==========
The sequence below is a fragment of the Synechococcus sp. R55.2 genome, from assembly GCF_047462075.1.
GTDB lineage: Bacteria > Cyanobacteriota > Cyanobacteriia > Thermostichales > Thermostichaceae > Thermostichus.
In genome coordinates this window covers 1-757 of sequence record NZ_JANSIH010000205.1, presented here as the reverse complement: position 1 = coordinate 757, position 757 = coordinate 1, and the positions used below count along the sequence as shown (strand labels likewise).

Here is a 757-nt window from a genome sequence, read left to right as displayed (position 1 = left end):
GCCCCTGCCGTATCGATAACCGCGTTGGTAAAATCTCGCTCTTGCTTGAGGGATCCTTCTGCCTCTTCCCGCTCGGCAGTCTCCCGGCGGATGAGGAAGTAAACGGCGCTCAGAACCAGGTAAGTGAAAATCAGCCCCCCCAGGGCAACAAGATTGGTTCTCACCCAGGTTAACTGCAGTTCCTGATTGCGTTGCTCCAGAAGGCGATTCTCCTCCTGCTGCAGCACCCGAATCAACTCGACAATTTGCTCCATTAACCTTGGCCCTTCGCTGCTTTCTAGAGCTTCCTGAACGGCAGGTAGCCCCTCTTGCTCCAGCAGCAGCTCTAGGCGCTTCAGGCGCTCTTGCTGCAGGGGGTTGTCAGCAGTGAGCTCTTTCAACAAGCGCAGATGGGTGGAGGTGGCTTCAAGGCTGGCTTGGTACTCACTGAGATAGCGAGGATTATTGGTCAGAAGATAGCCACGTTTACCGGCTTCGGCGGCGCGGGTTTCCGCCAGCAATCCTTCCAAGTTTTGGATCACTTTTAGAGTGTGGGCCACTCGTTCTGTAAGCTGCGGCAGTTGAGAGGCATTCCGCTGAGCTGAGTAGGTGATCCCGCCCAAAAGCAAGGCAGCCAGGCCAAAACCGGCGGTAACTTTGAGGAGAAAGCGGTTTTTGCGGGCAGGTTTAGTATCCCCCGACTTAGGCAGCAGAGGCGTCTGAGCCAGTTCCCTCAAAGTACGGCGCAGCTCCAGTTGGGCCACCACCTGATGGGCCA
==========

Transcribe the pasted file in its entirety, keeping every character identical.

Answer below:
The sequence below is a fragment of the Synechococcus sp. R55.2 genome, from assembly GCF_047462075.1.
GTDB lineage: Bacteria > Cyanobacteriota > Cyanobacteriia > Thermostichales > Thermostichaceae > Thermostichus.
In genome coordinates this window covers 1-757 of sequence record NZ_JANSIH010000205.1, presented here as the reverse complement: position 1 = coordinate 757, position 757 = coordinate 1, and the positions used below count along the sequence as shown (strand labels likewise).

Here is a 757-nt window from a genome sequence, read left to right as displayed (position 1 = left end):
GCCCCTGCCGTATCGATAACCGCGTTGGTAAAATCTCGCTCTTGCTTGAGGGATCCTTCTGCCTCTTCCCGCTCGGCAGTCTCCCGGCGGATGAGGAAGTAAACGGCGCTCAGAACCAGGTAAGTGAAAATCAGCCCCCCCAGGGCAACAAGATTGGTTCTCACCCAGGTTAACTGCAGTTCCTGATTGCGTTGCTCCAGAAGGCGATTCTCCTCCTGCTGCAGCACCCGAATCAACTCGACAATTTGCTCCATTAACCTTGGCCCTTCGCTGCTTTCTAGAGCTTCCTGAACGGCAGGTAGCCCCTCTTGCTCCAGCAGCAGCTCTAGGCGCTTCAGGCGCTCTTGCTGCAGGGGGTTGTCAGCAGTGAGCTCTTTCAACAAGCGCAGATGGGTGGAGGTGGCTTCAAGGCTGGCTTGGTACTCACTGAGATAGCGAGGATTATTGGTCAGAAGATAGCCACGTTTACCGGCTTCGGCGGCGCGGGTTTCCGCCAGCAATCCTTCCAAGTTTTGGATCACTTTTAGAGTGTGGGCCACTCGTTCTGTAAGCTGCGGCAGTTGAGAGGCATTCCGCTGAGCTGAGTAGGTGATCCCGCCCAAAAGCAAGGCAGCCAGGCCAAAACCGGCGGTAACTTTGAGGAGAAAGCGGTTTTTGCGGGCAGGTTTAGTATCCCCCGACTTAGGCAGCAGAGGCGTCTGAGCCAGTTCCCTCAAAGTACGGCGCAGCTCCAGTTGGGCCACCACCTGATGGGCCA